“Alzheimer’s a good thing because there is always distraction. She starts processing, ‘Why isn’t Kerri hugging me’ and I distract her with something else. It’s hard for me because it’s not authentic.”
She said she is also aware that the visit she is having may be the last one.
“Every goodbye is a real goodbye.”
Joyce Thompson was born in Montreal as were both Thompson and her sister, Tracy, who now lives in the U.S. The family were raised in Belleville transferring there through her dad’s, dad Ken Thompson’s work. He was with Northern Electric/Nortel. Ken Thompson died 20 years ago from a heart attack.
Joyce Thompson had a career with Bell Telephone. She was the first female manager in Canada in the 1950s. She retired when she had Thompson. After Thompson and her sister were older, Joyce worked at Sears in the office “she was always a great numbers person”, retiring after 25 years. For her mom, “it was all about people and relationships.”
It was those relationships that kept her going after the death of her husband. She would connect with her friends to chat or go shopping.
“She was a shopper,” said Thompson who remembered her mom would be the one to find anything they – or anyone else - was looking for. “She was always going out and about in her car.”
She was a knitter and did ceramics. She volunteered in the tuck shop at a seniors retirement home. And she was always on the phone talking and laughing.
Thompson said her mom can no longer carry on long conversations, although she is appreciative of the fact her mom’s friends continue to call.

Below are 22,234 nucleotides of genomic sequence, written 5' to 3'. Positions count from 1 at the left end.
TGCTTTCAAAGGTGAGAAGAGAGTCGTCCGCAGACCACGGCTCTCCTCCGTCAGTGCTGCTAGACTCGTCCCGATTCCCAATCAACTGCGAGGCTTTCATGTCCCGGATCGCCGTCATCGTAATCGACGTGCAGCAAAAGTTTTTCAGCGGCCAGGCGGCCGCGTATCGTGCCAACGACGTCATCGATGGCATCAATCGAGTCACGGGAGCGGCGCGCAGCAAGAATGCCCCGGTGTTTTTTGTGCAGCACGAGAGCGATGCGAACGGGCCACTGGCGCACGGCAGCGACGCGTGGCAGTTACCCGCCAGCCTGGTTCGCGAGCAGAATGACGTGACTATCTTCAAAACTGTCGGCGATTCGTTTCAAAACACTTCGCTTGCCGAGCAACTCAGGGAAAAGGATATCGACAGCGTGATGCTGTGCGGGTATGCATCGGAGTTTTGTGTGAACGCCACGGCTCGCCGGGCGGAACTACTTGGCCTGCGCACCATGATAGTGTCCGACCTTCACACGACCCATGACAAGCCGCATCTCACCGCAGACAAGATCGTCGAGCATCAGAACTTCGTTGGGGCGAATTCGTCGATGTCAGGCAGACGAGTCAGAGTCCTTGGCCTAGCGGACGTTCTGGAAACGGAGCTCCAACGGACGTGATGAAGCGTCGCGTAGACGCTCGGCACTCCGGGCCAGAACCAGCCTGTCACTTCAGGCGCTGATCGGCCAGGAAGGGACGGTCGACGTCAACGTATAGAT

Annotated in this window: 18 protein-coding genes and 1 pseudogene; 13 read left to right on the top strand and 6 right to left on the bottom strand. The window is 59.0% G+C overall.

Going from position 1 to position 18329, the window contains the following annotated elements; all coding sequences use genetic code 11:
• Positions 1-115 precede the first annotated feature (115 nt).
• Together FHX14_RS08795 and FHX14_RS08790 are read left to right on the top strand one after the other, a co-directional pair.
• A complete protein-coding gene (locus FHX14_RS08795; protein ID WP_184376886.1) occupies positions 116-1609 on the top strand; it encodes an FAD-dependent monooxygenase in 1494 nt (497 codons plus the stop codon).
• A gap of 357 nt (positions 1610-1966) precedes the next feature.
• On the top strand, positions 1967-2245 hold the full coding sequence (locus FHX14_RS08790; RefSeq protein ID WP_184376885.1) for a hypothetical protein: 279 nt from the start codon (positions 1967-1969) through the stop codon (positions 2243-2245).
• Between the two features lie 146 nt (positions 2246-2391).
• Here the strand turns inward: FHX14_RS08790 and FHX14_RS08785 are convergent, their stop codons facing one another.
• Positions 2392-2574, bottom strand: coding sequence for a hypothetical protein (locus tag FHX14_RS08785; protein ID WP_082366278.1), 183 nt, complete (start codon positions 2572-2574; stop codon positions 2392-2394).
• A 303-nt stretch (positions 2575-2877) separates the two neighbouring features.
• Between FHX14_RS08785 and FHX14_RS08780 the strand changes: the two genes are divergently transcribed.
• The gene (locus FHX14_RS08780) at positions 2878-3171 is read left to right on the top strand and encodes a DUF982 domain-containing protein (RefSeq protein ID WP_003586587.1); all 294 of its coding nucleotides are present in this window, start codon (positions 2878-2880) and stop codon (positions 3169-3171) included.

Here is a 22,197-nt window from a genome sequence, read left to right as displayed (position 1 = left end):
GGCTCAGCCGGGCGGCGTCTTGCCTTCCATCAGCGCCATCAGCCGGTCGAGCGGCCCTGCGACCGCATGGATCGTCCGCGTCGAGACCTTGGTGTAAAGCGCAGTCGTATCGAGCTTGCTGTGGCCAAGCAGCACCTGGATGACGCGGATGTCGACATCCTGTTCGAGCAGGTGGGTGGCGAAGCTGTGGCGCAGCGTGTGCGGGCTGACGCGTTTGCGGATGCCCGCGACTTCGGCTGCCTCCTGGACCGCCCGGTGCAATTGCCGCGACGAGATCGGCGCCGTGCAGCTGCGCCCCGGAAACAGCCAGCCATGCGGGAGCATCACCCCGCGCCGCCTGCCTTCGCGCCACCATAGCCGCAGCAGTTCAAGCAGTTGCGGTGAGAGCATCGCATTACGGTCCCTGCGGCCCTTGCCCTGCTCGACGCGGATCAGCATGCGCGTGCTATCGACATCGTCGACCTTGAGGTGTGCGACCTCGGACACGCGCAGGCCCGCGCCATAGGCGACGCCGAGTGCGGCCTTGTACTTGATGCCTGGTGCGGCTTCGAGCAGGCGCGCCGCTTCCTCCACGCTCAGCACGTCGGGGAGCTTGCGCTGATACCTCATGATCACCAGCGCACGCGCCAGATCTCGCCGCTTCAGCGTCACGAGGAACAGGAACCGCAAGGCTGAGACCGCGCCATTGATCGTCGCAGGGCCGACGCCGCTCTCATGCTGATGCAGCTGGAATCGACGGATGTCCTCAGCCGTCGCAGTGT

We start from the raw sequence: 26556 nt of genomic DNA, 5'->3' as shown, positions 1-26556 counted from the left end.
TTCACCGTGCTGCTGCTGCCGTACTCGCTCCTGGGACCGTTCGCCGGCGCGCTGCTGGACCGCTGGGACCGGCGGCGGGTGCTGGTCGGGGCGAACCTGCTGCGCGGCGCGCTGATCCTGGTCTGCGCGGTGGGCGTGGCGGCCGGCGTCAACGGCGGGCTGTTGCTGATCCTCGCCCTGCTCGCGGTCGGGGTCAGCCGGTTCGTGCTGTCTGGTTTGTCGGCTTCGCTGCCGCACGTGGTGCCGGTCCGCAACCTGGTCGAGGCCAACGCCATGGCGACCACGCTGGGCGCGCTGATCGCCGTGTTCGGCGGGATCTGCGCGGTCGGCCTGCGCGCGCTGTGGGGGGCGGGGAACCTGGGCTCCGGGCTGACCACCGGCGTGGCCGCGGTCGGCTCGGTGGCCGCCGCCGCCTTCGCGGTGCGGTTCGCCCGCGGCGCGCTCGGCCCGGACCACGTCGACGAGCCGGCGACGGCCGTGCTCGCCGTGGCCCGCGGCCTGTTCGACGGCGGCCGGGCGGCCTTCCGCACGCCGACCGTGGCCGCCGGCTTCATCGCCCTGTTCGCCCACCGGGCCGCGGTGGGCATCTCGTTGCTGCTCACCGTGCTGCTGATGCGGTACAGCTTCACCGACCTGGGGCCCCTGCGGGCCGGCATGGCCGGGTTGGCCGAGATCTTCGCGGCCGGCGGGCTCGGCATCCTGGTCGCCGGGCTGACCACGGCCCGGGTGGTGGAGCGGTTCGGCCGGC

“The conversation is now short, five minutes, considering they used to be 45 minutes of laughter. Alzheimer’s is hard because its hard keeping up socially in the same way.”
Thompson said even in assisted living, her mom is attracted to people who are in the same cognitive position as herself and is often left out by people who “move at too fast of a speed for her. It’s fascinating and heartbreaking to watch.”
Her mom’s decline has also been hard on Thompson’s son Jake Cowden, who has always been close to his grandmother, going to her house to eat and talk about their days.
Last year, Jake hosted a fundraiser for AS York to raise money for programs and services that have helped his family.
Jake, Thompson said, is trying to get his racing career going. A racer in the U.S.’s cause is Alzheimer’s and Jake thought he could do that as well.
Each time he raced and made it to the podium, his family donated $100 to his fundraiser. He also spoke at his events, raising funds and awareness about the Alzheimer Society of York Region as well as people impacted by this fatal disease. The go-karting community was very generous in their support of this cause.
Jake plans to host another fundraiser for AS York. Thompson said she is proud of her son for the courage it took to speak in front of people and to help friends and family who may also be impacted by the disease to find a connection to AS York.
Thompson, who uses the services AS York for learning programs and their support group, said caregivers need to reach out to AS York to learn about the disease and how to navigate through it.
AS York is “super helpful in navigating things and getting through this journey as graceful as possible for everybody in it. (AS York) offers someone to talk to. The weight is lifted off your shoulders.”
Thompson said not only does AS York help caregivers, they also help the person living with the disease through programs such as music, DAY programs and now the virtual DAY Centre, which offers activities and programs based around a theme and emailed to people Monday to Friday.
AS York also helps people navigate through the government and provincial systems, which saves a lot of time going down dead ends.
“The best thing for me is I am not alone.”
January is Alzheimer’s Awareness Month.
The Alzheimer Society of York Region is here to help. Email First Link Navigator, Sara MacLean, at [email protected] for information and support.